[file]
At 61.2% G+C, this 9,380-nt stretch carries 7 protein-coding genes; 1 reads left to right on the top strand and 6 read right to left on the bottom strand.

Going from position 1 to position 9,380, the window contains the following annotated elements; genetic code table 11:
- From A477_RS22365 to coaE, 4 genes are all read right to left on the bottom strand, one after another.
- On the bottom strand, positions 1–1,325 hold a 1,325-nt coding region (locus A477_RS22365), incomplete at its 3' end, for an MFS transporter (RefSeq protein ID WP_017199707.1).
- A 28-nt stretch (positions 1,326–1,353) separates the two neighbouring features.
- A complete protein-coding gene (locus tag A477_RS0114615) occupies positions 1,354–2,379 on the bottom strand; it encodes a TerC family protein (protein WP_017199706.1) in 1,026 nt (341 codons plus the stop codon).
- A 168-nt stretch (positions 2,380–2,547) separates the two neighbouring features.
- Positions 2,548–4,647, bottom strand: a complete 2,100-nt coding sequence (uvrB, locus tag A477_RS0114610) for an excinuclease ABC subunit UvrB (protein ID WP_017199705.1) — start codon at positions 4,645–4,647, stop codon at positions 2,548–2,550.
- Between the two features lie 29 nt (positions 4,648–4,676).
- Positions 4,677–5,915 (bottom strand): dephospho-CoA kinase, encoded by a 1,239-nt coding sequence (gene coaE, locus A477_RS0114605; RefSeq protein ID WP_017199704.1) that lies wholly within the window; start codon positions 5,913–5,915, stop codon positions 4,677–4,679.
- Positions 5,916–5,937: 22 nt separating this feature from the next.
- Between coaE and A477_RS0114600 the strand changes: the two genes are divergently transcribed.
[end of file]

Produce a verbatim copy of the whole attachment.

At 61.2% G+C, this 9,380-nt stretch carries 7 protein-coding genes; 1 reads left to right on the top strand and 6 read right to left on the bottom strand.

Going from position 1 to position 9,380, the window contains the following annotated elements; genetic code table 11:
- From A477_RS22365 to coaE, 4 genes are all read right to left on the bottom strand, one after another.
- On the bottom strand, positions 1–1,325 hold a 1,325-nt coding region (locus A477_RS22365), incomplete at its 3' end, for an MFS transporter (RefSeq protein ID WP_017199707.1).
- A 28-nt stretch (positions 1,326–1,353) separates the two neighbouring features.
- A complete protein-coding gene (locus tag A477_RS0114615) occupies positions 1,354–2,379 on the bottom strand; it encodes a TerC family protein (protein WP_017199706.1) in 1,026 nt (341 codons plus the stop codon).
- A 168-nt stretch (positions 2,380–2,547) separates the two neighbouring features.
- Positions 2,548–4,647, bottom strand: a complete 2,100-nt coding sequence (uvrB, locus tag A477_RS0114610) for an excinuclease ABC subunit UvrB (protein ID WP_017199705.1) — start codon at positions 4,645–4,647, stop codon at positions 2,548–2,550.
- Between the two features lie 29 nt (positions 4,648–4,676).
- Positions 4,677–5,915 (bottom strand): dephospho-CoA kinase, encoded by a 1,239-nt coding sequence (gene coaE, locus A477_RS0114605; RefSeq protein ID WP_017199704.1) that lies wholly within the window; start codon positions 5,913–5,915, stop codon positions 4,677–4,679.
- Positions 5,916–5,937: 22 nt separating this feature from the next.
- Between coaE and A477_RS0114600 the strand changes: the two genes are divergently transcribed.